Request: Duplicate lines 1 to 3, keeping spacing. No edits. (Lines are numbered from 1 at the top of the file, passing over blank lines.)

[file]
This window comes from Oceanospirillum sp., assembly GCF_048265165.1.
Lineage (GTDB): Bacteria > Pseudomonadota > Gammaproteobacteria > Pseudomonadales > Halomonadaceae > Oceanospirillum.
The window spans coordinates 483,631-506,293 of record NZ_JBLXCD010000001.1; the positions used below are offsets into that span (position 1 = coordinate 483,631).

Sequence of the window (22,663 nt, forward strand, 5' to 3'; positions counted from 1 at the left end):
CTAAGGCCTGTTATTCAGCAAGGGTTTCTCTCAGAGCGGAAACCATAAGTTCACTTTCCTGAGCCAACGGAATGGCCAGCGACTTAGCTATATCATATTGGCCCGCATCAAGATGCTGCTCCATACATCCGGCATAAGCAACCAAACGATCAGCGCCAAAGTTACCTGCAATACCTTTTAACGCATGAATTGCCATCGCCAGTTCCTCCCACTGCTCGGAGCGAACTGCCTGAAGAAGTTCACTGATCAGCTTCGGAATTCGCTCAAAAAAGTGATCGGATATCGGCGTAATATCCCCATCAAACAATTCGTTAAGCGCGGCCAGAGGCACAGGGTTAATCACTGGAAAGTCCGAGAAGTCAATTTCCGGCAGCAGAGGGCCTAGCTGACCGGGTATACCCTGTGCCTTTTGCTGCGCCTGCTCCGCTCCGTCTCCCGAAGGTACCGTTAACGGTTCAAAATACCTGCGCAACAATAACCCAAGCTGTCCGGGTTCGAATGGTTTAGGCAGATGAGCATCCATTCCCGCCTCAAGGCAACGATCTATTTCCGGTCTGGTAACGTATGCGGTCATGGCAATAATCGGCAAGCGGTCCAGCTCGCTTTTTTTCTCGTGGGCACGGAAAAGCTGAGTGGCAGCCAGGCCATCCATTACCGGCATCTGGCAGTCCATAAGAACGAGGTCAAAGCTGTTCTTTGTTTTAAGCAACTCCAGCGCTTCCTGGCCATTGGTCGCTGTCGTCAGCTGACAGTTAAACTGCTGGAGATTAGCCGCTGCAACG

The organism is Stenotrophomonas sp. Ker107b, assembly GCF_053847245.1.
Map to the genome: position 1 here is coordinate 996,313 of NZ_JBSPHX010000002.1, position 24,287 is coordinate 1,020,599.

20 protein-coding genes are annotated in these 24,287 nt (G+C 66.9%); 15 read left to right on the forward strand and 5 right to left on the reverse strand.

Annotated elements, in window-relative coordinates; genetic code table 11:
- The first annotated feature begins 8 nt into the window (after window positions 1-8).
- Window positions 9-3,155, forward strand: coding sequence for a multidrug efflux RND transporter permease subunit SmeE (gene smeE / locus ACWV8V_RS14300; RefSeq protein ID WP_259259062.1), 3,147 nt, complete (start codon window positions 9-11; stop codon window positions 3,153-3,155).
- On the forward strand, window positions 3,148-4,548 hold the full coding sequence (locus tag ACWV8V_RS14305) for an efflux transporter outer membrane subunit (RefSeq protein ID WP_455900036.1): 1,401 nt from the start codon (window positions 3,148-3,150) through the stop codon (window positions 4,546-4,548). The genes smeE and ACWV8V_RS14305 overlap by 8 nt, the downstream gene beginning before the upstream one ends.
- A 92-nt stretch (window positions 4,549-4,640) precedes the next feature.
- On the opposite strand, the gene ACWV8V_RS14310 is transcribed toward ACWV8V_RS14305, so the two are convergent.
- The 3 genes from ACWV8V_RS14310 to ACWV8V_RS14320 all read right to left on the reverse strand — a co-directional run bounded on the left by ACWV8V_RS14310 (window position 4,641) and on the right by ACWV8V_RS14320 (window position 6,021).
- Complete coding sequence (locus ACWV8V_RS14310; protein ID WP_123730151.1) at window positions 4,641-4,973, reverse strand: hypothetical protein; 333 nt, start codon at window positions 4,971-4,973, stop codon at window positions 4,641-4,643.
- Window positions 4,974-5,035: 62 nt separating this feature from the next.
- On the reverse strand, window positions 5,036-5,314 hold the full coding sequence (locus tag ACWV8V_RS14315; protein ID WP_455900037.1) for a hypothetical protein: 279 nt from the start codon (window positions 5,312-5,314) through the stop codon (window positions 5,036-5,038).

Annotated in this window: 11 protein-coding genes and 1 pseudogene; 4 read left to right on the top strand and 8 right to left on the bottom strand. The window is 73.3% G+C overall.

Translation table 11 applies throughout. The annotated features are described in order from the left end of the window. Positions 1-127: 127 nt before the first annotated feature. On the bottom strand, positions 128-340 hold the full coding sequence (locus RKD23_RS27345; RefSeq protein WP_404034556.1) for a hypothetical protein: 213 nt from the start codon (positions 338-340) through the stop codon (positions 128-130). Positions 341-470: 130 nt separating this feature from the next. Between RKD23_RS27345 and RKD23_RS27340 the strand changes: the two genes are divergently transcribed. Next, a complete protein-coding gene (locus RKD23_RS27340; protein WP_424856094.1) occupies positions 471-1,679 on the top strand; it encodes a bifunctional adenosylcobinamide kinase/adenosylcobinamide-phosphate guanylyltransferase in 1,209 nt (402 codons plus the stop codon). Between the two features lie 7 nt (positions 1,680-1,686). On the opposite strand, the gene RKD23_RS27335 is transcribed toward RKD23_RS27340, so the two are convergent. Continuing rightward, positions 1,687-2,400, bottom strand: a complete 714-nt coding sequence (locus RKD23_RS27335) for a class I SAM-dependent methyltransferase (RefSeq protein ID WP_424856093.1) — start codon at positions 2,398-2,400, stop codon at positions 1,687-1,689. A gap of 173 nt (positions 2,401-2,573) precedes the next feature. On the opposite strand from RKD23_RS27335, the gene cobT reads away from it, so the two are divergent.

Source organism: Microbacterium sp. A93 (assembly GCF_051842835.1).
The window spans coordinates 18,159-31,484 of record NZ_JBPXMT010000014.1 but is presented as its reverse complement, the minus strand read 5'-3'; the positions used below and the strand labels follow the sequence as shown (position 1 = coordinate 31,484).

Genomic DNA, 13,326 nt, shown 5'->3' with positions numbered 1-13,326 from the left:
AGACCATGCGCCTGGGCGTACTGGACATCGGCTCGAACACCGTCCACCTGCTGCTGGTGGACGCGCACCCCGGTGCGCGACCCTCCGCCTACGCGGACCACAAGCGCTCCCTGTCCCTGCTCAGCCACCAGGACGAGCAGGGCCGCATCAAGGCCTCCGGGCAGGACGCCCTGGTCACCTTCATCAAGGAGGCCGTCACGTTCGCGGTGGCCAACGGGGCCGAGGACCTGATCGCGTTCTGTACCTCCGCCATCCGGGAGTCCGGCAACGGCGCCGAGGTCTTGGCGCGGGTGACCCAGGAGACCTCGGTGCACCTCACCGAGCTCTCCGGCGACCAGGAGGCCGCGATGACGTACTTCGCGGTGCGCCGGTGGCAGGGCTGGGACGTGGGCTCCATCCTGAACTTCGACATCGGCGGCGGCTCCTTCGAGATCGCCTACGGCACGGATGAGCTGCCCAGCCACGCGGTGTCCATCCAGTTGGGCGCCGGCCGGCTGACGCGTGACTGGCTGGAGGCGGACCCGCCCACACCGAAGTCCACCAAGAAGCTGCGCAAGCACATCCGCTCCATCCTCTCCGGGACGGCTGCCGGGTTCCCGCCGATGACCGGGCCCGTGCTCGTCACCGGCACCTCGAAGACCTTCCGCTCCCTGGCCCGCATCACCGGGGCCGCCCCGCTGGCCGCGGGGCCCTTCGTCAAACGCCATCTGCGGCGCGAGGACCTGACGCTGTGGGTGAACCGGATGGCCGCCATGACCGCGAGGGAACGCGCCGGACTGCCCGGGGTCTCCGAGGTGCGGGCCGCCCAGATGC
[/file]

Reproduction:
This window comes from Oceanospirillum sp., assembly GCF_048265165.1.
Lineage (GTDB): Bacteria > Pseudomonadota > Gammaproteobacteria > Pseudomonadales > Halomonadaceae > Oceanospirillum.
The window spans coordinates 483,631-506,293 of record NZ_JBLXCD010000001.1; the positions used below are offsets into that span (position 1 = coordinate 483,631).